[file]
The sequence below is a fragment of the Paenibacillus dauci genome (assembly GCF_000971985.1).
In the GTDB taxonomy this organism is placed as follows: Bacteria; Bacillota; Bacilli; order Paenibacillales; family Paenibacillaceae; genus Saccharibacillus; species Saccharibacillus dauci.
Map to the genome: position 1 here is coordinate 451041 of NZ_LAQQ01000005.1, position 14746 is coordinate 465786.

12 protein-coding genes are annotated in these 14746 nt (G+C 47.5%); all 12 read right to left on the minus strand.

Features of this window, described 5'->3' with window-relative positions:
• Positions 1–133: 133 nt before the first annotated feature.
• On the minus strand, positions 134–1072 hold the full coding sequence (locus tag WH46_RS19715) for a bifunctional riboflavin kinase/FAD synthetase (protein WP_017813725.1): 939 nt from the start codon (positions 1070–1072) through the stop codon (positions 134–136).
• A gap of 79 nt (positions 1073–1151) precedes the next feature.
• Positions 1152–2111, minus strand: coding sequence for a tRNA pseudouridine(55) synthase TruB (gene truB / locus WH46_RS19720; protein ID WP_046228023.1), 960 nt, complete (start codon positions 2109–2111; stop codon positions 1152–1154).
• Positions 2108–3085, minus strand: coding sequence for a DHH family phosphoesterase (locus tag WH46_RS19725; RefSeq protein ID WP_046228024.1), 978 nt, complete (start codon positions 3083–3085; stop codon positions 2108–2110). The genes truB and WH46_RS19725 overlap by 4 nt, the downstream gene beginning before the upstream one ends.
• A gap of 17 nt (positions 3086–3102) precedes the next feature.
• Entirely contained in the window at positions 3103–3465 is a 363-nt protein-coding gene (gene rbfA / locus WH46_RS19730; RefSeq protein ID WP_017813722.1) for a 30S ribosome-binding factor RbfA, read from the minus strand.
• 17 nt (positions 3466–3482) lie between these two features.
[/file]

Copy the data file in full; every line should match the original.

The sequence below is a fragment of the Paenibacillus dauci genome (assembly GCF_000971985.1).
In the GTDB taxonomy this organism is placed as follows: Bacteria; Bacillota; Bacilli; order Paenibacillales; family Paenibacillaceae; genus Saccharibacillus; species Saccharibacillus dauci.
Map to the genome: position 1 here is coordinate 451041 of NZ_LAQQ01000005.1, position 14746 is coordinate 465786.

12 protein-coding genes are annotated in these 14746 nt (G+C 47.5%); all 12 read right to left on the minus strand.

Features of this window, described 5'->3' with window-relative positions:
• Positions 1–133: 133 nt before the first annotated feature.
• On the minus strand, positions 134–1072 hold the full coding sequence (locus tag WH46_RS19715) for a bifunctional riboflavin kinase/FAD synthetase (protein WP_017813725.1): 939 nt from the start codon (positions 1070–1072) through the stop codon (positions 134–136).
• A gap of 79 nt (positions 1073–1151) precedes the next feature.
• Positions 1152–2111, minus strand: coding sequence for a tRNA pseudouridine(55) synthase TruB (gene truB / locus WH46_RS19720; protein ID WP_046228023.1), 960 nt, complete (start codon positions 2109–2111; stop codon positions 1152–1154).
• Positions 2108–3085, minus strand: coding sequence for a DHH family phosphoesterase (locus tag WH46_RS19725; RefSeq protein ID WP_046228024.1), 978 nt, complete (start codon positions 3083–3085; stop codon positions 2108–2110). The genes truB and WH46_RS19725 overlap by 4 nt, the downstream gene beginning before the upstream one ends.
• A gap of 17 nt (positions 3086–3102) precedes the next feature.
• Entirely contained in the window at positions 3103–3465 is a 363-nt protein-coding gene (gene rbfA / locus WH46_RS19730; RefSeq protein ID WP_017813722.1) for a 30S ribosome-binding factor RbfA, read from the minus strand.
• 17 nt (positions 3466–3482) lie between these two features.